If SA can properly leverage its world-class renewable energy resources and combine it with a fertile investor and regulatory environment, the country could transition to an exporter of green energy to the world, alongside decarbonising large sectors of its own economy. Hydrogen has the ability to revolutionise the entire energy space.

For SA, focusing on fuel cells alone is missing the bigger opportunity:

  • Transportation — Across road and rail, fuel cell technology can outperform fossil fuels and battery counterparts through better power to weight efficiencies, faster refuelling times and longer ranges. In aviation and shipping, hydrogen’s ability to produce carbon neutral fuels that can run through existing technologies such as diesel engines and jet turbines, makes it unmatched as decarboniser;
  • Building heat and power — In countries that have existing natural gas networks, hydrogen offers a simple decarbonisation alternative. In areas where access to power or reliability of power is problematic, hydrogen solutions are already being used to provide an alternative to carbon-intensive diesel generators;
  • Industrial heat and feedstock — Either combusted on its own or in combination with oxygen, hydrogen can produce extremely high temperatures and is also already widely used at the feedstock for the production of fertiliser (ammonia) and in the production of liquid fuels. Sourcing green hydrogen in these industrial processes would offer a significant decarbonisation opportunity; and
  • Energy sector — An issue facing the renewable energy sector is how best to efficiently store the energy created, to achieve smooth supply and maximise asset utilisation. Hydrogen can help solve this through using electrolysis to convert excess electricity into hydrogen during times of oversupply. This hydrogen can then be used to generate power through either fuel-cell or direct combustion in gas turbines when it is needed.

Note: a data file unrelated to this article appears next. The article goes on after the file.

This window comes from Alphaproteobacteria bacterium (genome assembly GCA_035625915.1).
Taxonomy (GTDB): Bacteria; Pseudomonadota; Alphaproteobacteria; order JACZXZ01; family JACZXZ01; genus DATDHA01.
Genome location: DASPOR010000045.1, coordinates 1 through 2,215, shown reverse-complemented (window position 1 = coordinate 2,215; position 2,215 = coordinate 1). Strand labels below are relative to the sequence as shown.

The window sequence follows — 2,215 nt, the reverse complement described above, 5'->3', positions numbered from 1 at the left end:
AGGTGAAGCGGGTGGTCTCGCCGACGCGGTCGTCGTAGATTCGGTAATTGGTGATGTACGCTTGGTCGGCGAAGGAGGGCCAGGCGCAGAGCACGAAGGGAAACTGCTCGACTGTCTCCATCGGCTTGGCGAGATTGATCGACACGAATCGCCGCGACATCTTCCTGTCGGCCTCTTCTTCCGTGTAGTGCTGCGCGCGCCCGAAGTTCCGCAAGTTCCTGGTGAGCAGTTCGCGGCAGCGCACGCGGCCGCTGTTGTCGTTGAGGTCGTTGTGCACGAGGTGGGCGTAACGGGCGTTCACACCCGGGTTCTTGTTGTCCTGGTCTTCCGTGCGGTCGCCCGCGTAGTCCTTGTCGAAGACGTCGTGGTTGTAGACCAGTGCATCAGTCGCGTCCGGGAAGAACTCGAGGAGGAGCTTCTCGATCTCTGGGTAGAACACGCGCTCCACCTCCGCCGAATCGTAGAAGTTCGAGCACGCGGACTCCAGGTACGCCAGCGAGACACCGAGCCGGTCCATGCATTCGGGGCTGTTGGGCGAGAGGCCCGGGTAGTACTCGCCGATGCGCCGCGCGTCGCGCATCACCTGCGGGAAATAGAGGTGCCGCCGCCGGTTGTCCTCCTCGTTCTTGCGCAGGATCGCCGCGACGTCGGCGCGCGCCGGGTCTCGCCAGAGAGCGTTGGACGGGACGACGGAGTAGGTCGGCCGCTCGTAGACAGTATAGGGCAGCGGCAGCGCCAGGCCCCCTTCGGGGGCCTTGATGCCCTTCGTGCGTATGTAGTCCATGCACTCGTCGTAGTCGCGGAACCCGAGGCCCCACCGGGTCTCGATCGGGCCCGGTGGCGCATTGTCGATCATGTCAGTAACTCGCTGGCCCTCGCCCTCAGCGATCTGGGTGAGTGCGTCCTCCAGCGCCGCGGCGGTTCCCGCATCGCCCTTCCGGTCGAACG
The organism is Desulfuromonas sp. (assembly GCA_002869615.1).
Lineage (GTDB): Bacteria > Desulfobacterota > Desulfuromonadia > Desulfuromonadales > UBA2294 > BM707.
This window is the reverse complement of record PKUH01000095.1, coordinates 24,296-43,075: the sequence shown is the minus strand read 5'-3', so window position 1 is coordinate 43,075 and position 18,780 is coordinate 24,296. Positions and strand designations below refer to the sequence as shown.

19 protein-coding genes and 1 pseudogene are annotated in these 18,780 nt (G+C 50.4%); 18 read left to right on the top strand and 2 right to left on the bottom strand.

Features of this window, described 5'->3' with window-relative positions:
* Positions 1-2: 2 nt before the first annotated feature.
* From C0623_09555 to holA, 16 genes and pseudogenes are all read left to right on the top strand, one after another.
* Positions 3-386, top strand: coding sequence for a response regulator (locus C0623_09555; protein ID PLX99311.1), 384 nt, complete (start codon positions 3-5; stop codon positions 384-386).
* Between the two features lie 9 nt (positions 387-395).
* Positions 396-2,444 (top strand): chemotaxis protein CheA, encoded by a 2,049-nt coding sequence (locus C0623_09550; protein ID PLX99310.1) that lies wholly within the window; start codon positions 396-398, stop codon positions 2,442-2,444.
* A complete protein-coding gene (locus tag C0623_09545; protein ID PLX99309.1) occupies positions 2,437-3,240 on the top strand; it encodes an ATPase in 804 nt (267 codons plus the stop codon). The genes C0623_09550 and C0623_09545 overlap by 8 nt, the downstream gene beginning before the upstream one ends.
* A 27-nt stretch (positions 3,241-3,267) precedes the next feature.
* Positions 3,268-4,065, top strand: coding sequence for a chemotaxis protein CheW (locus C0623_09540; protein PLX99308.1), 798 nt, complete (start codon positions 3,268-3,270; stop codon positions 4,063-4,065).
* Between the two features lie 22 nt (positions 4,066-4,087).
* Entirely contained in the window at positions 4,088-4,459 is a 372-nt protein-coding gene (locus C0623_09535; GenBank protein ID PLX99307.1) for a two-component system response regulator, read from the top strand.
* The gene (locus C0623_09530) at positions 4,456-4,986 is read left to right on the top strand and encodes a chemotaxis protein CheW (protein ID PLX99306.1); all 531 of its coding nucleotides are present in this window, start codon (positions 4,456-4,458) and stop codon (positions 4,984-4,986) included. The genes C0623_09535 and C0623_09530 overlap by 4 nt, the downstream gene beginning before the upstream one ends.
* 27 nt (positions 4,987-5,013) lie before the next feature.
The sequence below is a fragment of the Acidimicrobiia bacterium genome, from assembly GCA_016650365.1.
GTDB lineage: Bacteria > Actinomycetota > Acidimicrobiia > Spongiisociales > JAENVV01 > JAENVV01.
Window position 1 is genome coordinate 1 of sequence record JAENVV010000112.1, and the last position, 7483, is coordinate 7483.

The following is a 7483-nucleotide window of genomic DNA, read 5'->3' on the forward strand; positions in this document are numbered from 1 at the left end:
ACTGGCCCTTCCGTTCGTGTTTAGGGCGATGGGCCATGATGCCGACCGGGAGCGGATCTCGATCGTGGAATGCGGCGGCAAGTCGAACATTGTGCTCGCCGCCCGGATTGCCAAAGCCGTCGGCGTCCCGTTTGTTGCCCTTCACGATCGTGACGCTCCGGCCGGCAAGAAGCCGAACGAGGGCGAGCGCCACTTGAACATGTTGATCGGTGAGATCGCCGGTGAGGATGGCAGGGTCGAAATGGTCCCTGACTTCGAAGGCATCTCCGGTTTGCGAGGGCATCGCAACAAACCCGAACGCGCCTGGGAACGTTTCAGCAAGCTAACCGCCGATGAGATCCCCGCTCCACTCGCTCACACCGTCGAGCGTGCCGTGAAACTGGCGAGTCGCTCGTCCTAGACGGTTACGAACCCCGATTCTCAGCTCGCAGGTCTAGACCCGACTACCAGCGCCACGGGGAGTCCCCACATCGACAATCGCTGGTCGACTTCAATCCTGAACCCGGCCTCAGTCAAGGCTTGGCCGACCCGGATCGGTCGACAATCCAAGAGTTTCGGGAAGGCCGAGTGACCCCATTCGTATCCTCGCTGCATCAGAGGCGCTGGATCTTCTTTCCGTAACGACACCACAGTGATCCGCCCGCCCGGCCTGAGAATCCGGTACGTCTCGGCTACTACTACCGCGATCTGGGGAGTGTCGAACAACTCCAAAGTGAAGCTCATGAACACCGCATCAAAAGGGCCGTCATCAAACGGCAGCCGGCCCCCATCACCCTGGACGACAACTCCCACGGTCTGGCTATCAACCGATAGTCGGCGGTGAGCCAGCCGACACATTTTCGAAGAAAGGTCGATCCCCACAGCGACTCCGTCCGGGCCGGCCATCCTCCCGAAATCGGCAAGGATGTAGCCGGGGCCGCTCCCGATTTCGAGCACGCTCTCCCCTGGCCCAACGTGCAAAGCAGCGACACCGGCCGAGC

As part of SA’s economic recovery plan the country needs to develop new competitive industries in global markets. If SA is able to leverage our world-leading renewable power potential it will be well-positioned to secure its own domestic supply of energy that will anchor economic growth, but more importantly become a net exporter of energy in the form of hydrogen-enabled chemicals, fuels and products to high-demand markets in Europe and Asia.

Coherent government policy will be necessary to support the pace of hydrogen development and correctly incentivise the move towards fully green hydrogen. Progress is being made in the SA hydrogen space, with the first government-led hydrogen road map under development and the Green Hydrogen Atlas-Africa initiative highlighting the country’s potential to the global community. However, to fully realise the benefits of the hydrogen economy the following steps need to be taken:

  • Finalise the SA hydrogen strategy and road map — where to play, how to start, how we support and incentivise;
  • Clear ministerial direction over which government department will champion hydrogen;
  • Assess the need for regulation in enabling a competitive market;
  • Incentivise early investment and a just transition from red, to blue, to green hydrogen;
  • Fast-track renewable energy licensing used for hydrogen production;
  • Review the strategy for local content and local skills development; and
  • Sign collaboration agreements between hydrogen producers, off-takers and technology players.

If SA commits to a certain, transparent, stable and accountable policy environment for hydrogen the country can reap the significant rewards on offer.

• Metcalfe is Africa South market lead for hydrogen and economist in PwC’s strategy & business unit.